Leatherhead, the humanoid crocodile, meets the teenage mutant ninja turtles in an abandoned subway station. A fifty kilo manhole grates back into place on my street. It is round and ridged and heavy and iron. In small neat letters near the rim it says MADE IN INDIA.

to be continued...

Friday, January 19, 2007

the western is an eminently localizable genre, said the dacoit

"Life is a long and terrible sadness".
Yes, but in between you get to wear outrageously cool cowboy duds and float through bright pink lily ponds, so it can't be all that bad.
Watch 'Tears of the Black Tiger.'
This is even cooler than Mithunda. (And surprisingly moving too.)

Ah, life is a long and terrible sadness. :-)
Not completely unrelated - Susan Sontag's Notes on Camp.

Sunday, January 14, 2007

notes from a too-enchanted city

'What can I tell you about New York that you don't already know?'
That wanted to be the first line of a poem but couldn't.
No paths in this city are untrodden.

Poems have 'feet'. Walking is poetry.Each step, a syllable, a letter, an ideograph. Each Avenue, running up and down, north and south, a line in a Chinese poem. A million lines overlaid. And the streets - One Way left to right, east to west and occasionally even going both ways boustrophon; in Roman and Cyrillic and Nagari; Nastaliq and Shikasta. If words had weight, the ruts would be deeper than the subway tunnels.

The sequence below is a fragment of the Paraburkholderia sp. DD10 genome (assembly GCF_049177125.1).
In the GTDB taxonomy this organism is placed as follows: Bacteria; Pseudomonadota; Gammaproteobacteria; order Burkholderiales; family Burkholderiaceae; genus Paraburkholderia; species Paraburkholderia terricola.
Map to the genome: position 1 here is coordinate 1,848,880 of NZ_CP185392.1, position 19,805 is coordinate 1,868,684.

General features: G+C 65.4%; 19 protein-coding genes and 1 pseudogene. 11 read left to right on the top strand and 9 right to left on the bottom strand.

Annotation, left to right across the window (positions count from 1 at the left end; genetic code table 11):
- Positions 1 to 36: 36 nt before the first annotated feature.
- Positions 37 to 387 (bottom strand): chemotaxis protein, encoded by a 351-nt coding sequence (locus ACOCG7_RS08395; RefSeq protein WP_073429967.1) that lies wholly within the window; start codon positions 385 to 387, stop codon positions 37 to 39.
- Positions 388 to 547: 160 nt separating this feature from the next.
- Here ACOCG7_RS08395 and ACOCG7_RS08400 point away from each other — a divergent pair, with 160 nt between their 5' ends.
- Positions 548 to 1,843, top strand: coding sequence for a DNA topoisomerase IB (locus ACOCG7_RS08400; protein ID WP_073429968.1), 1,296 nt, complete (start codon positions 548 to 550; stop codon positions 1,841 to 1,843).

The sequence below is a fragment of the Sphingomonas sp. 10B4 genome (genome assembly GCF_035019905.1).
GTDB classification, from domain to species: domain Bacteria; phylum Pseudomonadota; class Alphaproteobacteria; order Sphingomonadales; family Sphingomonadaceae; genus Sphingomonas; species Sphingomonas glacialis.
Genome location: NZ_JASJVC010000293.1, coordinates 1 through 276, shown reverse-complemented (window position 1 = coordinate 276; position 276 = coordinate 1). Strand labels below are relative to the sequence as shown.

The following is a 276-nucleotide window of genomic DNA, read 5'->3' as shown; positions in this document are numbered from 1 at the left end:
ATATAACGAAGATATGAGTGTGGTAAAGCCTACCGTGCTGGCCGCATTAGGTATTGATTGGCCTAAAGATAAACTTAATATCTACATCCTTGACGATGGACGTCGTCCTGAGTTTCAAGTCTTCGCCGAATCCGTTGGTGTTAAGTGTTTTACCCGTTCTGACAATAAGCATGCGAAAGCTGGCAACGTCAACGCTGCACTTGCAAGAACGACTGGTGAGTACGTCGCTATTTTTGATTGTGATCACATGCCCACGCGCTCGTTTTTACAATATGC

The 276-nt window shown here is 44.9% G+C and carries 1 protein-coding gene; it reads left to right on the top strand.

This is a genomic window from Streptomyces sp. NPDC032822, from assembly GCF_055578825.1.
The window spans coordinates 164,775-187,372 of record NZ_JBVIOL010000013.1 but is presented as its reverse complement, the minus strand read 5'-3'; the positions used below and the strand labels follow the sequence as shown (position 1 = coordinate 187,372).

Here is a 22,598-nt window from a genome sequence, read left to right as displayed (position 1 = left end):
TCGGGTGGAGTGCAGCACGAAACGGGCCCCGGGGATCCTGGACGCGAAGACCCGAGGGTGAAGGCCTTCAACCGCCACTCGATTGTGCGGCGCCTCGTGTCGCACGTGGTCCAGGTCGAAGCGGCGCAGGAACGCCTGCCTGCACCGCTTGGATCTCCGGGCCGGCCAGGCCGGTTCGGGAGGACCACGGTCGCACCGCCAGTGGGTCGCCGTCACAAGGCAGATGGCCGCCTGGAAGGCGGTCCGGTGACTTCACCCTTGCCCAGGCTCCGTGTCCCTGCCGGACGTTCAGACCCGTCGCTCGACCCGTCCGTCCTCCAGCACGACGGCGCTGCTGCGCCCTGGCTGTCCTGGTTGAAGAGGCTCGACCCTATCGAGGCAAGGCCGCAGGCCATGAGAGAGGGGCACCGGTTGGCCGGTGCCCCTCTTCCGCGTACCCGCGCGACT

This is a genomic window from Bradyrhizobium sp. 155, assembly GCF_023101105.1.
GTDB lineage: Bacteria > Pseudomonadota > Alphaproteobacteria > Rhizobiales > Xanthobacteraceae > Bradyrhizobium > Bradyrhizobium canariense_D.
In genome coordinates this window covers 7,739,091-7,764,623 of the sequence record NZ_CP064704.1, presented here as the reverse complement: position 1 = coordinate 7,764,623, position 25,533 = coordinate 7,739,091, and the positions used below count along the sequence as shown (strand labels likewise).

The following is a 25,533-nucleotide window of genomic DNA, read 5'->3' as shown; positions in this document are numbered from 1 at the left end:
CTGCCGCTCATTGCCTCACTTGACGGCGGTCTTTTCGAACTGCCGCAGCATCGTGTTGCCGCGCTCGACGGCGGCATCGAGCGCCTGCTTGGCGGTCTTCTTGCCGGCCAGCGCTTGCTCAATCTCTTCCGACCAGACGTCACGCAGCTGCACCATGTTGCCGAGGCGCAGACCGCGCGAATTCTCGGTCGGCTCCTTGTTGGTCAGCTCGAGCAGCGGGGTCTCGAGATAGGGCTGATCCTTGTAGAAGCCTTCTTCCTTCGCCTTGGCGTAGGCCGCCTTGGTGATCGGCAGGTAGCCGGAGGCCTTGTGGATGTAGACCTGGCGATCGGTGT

New York as a grid of a million poems; all it contours mapped by words.
All its corners turned to song.
In which language in the world has New York not been written about?

In sonnets and villanelles. In dohas and nazms. In free verse. In (oh so apt) concrete poetry. But I try to write ghazals and I cannot.

For what can I tell you about New York that you don't already know?


I'm used to being the bard of uncelebrated places.

Delhi is many celebrated cities. First City. Boomtown. Tourist Trap. But also,hundreds of streets and ruins and 'urban villages'. uncelebrated, unrenowned. A city full of people too busy with hustling tourists, petitioning governments, selling goods, doing property deals, making 'Made in China' TVs, making a living; to bother with recording their lives as grand narrative, or celebrating where they lived.

A city with a bard shortage. Swathes of virgin mytho-poetic territory, waiting to be walked, chronicled, mapped, imaged, sung.

The ghazals came easy. As easy as reading them off the backs of autorickshaws.


I don't know how Agha Shahid Ali managed. Bringing the ghazal to New York. To Brooklyn.

In New York I stutter in all my tongues. For what can I say that hasn't been said before? And better? With more insight? Every place I find exciting here is already on Google. Every corner of this city can be found of Google Maps. There are fifty photo essays on abandoned bikes. Even the abandoned subway stations have been Mapped. Metaphorized. Mythologized.

New York feels like a Greek Tragedy. A self-fulfilling prophecy. The poets
come because it is New York. It is New York because the poets come.

What can I tell you of New York that you don't already know?